Most of the diaries written by teens during the Holocaust were written after World War II began. They reflect the conditions faced by Jews in countries under German occupation and were often penned in ghettos or hiding places. Klaus Langer is one of the few teen diarists to have written during the period in Germany before the war. He began his writing in 1937 and left a valuable record about this earlier period of Nazi persecution. Accounts like this demonstrate that German Jews recognized the danger of their situation under the Nazis, but that they had no idea that the genocide was yet to come.
Klaus’ diary entry on January 24, 1939 continued the theme that was the constant preoccupation of his life at the time, namely emigration. Since the Kristallnacht pogrom (riots) the previous November, Klaus was desperately looking for any way out of Germany. He tried to get permission to go to England, or to Holland, or to the land of Israel, but he faced many obstacles. Some of these involved the complex problems of lining up all of the necessary documents. The legal process frequently changed and individuals often had to waste time resubmitting paperwork because of some new regulation or required form. Many people were seeking to emigrate, so there was also the problem of competition with other potential emigrants for the limited opportunities to leave. Naturally, this created feelings of great frustration. Klaus wrote,
“It is ironic that while waiting to go to Erez Israel I am sitting here waiting for authorization to go to Schniebinchen. At this point I am only on a waiting list. It is terrible. The damn youth committee removed me from the list for the Youth Aliyah and now lets me wait. […] I have been awaiting authorization for two weeks and will not be surprised when I am also stricken from the list for Schniebinchen”.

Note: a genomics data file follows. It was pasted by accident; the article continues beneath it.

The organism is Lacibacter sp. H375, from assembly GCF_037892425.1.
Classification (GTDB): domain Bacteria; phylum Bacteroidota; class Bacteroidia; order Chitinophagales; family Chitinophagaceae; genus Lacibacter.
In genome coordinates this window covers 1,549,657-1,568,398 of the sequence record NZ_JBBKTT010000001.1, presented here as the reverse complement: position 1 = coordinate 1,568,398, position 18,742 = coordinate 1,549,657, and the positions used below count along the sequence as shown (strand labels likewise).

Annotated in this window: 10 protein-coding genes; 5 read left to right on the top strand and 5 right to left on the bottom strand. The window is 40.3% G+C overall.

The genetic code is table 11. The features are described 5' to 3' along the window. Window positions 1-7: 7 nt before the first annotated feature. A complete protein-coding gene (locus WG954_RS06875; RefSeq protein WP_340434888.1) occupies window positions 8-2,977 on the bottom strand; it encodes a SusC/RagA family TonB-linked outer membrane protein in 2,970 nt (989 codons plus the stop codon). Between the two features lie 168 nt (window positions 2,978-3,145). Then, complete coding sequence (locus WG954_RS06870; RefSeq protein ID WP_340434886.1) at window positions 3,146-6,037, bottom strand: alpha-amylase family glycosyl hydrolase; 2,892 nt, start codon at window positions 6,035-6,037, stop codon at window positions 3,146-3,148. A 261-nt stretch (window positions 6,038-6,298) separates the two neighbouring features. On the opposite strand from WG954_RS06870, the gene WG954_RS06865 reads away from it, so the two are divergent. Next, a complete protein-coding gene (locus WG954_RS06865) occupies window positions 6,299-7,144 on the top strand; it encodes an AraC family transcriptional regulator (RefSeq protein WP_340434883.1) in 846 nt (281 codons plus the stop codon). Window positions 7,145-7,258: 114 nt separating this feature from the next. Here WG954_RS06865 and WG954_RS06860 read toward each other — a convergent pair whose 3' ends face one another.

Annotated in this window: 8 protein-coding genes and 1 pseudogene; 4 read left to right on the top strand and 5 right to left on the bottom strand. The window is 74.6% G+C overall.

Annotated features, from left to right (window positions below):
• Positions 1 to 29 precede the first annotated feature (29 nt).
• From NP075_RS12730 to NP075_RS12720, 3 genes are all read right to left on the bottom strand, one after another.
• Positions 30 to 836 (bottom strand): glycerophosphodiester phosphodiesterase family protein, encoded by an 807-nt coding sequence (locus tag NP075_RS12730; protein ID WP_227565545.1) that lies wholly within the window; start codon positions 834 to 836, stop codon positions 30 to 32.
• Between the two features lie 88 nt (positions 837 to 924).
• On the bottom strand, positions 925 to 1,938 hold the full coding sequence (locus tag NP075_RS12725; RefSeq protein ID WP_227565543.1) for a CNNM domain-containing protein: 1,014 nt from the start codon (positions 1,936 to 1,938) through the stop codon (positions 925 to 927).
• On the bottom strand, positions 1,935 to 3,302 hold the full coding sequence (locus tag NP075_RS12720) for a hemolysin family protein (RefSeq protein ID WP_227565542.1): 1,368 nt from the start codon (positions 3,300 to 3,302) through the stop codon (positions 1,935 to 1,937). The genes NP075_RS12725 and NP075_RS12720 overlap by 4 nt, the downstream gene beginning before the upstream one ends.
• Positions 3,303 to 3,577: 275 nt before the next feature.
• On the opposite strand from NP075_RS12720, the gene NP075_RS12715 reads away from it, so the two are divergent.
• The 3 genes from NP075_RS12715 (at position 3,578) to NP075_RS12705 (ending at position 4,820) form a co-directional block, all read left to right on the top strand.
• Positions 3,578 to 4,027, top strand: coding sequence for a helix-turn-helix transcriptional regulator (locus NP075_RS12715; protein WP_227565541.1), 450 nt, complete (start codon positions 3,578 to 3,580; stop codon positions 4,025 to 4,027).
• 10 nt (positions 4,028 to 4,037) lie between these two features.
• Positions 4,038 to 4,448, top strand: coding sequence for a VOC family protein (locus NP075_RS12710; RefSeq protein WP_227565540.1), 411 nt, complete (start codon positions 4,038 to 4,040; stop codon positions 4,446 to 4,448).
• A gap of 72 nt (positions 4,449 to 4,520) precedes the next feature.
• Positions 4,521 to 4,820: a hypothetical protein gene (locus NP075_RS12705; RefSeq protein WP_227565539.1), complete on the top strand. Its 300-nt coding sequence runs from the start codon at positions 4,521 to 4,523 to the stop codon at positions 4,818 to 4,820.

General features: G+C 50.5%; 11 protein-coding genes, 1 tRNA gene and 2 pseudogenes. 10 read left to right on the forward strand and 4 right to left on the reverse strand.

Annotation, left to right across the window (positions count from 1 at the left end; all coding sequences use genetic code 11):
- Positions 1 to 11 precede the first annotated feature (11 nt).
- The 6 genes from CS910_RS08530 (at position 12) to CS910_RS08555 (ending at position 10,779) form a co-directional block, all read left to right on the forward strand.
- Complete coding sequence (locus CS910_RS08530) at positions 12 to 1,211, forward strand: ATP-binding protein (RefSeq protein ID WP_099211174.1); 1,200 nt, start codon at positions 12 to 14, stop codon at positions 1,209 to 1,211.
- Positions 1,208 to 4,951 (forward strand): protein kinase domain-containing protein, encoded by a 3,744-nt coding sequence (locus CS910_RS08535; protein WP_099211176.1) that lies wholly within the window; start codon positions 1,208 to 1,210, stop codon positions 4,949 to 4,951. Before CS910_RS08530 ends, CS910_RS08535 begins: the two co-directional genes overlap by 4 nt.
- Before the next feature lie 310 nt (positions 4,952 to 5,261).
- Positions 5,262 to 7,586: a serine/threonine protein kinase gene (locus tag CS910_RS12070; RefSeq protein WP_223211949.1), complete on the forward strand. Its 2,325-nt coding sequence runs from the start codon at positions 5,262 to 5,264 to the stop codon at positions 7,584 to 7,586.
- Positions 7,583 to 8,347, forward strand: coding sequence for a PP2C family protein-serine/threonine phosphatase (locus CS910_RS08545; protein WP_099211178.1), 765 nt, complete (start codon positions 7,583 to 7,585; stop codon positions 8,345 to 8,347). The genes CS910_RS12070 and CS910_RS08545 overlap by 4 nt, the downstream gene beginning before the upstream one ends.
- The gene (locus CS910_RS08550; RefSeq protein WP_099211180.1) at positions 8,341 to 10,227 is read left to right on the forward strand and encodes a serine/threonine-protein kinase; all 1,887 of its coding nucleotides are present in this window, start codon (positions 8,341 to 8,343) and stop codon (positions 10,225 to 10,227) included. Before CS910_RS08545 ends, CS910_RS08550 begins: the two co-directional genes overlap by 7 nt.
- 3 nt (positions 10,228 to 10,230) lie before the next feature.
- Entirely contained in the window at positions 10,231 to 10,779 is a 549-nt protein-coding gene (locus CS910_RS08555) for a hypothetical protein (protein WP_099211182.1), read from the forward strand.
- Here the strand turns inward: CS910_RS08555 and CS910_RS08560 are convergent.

It is easy to understand why Klaus was beginning to lose hope. Several open doors had already closed in his face, and it seemed to be happening again. In this case, he had been placed on a list to go to Erez Israel, and now found out that his name had been removed. Schniebinchen was the city from which he was to have departed and he anticipated that he would no longer be able to take even the first step toward freedom. Under the circumstances of continual disappointment, it is amazing that Klaus found the strength to continue his efforts. It took another year, but eventually Klaus was successful. Unfortunately, his parents were not as fortunate. They perished in the Holocaust.
Klaus Langer’s diary was included in a book entitled, “Salvaged Pages: Young Writers’ Diaries of the Holocaust”. You can read more about this collection at the U.S. Holocaust Memorial Museum website.
You may learn more about struggle of German Jews to emigrate in this article.
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Exhibit Opening: Works of David Friedmann
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